Sometimes when we think about the Final Four, we forget it's a long journey just to get there.
Many factors come into play before a team can be remembered as great and a champion.
What makes the NCAA tournament so unique and compelling is more often than not, the best team doesn't win.
I was fortunate enough to be part of the 1990 UNLV team that defeated Duke 103-73 for the national championship. The margin of victory remains a record for the title game.
Just a year later, we had a better team, but did not get over the hump, falling to Duke 79-77 in the national semifinals.
The reason: We didn't get the breaks necessary to win.
I fouled out on a play where the official didn't give me the call. It was the first time I fouled out all year. Larry Johnson and Stacey Augmon probably played the worst games of their college careers. That combination of events, plus the spirited play of the Blue Devils knocked us out.
That's what can and does happen in the Big Dance.
With that in mind, I have identified five keys critical to success in cutting down the nets as the No. 1 team in the nation:
• Coaching: Bench leadership is vital because you have to have a system in place that players are committed to and have the ability to execute. The truly great coaches have a knack for motivating players and giving them confidence. They don't allow the moment to be bigger than the players. At tournament time, you are going to have to deal with scenarios you haven't faced during the regular season. The coach has to exude confidence. Players benefit from that type of attitude, experience and know-how. A great coach can be worth three points to his team in a tournament game, which is huge considering so many games come down to the last possession. Preparation is probably worth another two points.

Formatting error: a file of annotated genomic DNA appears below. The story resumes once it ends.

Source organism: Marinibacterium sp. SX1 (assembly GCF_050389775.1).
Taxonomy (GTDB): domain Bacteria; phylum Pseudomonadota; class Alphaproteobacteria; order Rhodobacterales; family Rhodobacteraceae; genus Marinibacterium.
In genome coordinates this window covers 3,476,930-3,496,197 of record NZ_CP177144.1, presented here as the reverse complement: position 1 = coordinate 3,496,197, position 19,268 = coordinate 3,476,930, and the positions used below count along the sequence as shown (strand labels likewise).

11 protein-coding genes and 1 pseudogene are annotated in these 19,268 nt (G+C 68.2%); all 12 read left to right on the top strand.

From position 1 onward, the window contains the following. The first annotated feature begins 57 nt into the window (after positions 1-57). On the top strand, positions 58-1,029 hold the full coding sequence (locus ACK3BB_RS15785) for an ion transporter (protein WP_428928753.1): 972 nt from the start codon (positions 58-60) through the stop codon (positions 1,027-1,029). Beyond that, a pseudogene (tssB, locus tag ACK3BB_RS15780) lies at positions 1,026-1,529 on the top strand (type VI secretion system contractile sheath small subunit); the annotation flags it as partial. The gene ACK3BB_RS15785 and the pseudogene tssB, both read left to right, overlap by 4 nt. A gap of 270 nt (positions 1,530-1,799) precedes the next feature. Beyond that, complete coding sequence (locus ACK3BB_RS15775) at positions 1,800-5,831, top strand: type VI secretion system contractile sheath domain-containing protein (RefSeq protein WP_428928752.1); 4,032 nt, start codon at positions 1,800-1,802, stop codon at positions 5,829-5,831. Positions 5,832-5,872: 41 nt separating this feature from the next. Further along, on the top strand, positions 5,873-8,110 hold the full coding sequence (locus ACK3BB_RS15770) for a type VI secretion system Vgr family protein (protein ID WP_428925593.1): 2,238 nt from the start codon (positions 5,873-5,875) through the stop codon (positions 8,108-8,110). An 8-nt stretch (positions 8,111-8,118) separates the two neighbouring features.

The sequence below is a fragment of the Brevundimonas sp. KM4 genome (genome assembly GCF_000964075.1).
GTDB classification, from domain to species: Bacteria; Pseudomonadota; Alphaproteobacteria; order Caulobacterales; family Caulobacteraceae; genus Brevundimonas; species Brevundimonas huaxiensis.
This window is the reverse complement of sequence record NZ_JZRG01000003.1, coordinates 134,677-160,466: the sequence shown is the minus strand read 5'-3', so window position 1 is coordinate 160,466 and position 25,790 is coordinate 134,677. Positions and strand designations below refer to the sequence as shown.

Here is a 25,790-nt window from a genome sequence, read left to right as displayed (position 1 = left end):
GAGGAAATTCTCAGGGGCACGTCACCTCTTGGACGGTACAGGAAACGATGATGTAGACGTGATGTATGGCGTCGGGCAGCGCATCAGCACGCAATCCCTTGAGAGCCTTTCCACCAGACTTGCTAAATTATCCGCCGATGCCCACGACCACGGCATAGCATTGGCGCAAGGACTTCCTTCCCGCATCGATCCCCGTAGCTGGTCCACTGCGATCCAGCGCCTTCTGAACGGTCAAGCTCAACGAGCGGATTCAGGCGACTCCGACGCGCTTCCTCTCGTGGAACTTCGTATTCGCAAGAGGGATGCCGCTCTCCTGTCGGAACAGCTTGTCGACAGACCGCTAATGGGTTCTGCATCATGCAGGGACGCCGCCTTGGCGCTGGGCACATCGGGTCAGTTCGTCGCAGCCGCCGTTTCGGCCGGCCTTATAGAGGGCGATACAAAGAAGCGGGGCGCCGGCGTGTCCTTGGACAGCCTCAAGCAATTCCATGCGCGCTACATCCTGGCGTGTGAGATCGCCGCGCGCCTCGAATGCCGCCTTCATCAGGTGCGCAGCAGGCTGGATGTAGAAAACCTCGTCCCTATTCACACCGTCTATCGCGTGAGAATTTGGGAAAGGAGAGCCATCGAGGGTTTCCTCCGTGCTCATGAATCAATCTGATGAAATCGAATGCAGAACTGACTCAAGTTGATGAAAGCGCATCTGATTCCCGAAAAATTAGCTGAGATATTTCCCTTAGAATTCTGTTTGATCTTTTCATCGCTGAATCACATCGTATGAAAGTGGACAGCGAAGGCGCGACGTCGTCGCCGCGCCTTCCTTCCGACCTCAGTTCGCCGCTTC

• Team strength: At tournament time, we always talk about great defensive teams. In a single-game elimination, it all comes down to your ability to impose your will on your opponent. Some teams have the ability to shoot the three-pointer. Others excel at forcing turnovers. Others dominate the offensive glass. It could be something as simple as free-throw shooting, but whatever it is, to win in March and April you have to rely on that strength, the thing you do best. No matter how good you are, one of those games is going to be a nail-biter. It will come down to your strength against theirs.
• Poise: Through the course of the postseason you are going to face adversity. It could be foul trouble, a bad shooting night. It could be a situation where your opponent is having an out of body experience. It is critical that you understand the game lasts 40 minutes, with ebbs and flows and ups and downs. You have to stay within yourself and mesh as a team. Poise can also be called experience. Don't get away from what you've done all year. You can't allow yourself to get taken out of your rhythm or game plan just because your opponent is having success for a stretch.
• X-factor: Someone has to step up in some way. To get to the Final Four, you have to have a player play the best defense or be the best rebounder he has all year. Perhaps have someone come through with some unexpected scoring punch. It could be a guy who has been inconsistent all year, but suddenly starts to click. This happens every year. Players finally figure out their role and play to their strengths. That gives a team a huge boost and an infusion of confidence.
• Luck: The bounce of the ball or the benefit of a call can save you. So can a critical mistake by your opponent. No matter how good your team is, there will be a game in the tournament where you need good fortune to go your way. During UNLV's title run, we had one tough game, against Ball State. We were fortunate to win because we didn't play great. A couple of good breaks gave us the necessary momentum. Ball State was fired up and played above where they had all season. We easily could have lost. All most people remember about that Runnin' Rebels team was that we won the national championship game by 30. But if we didn't find some luck and pull out the victory over Ball State, our shining moment wouldn't have happened.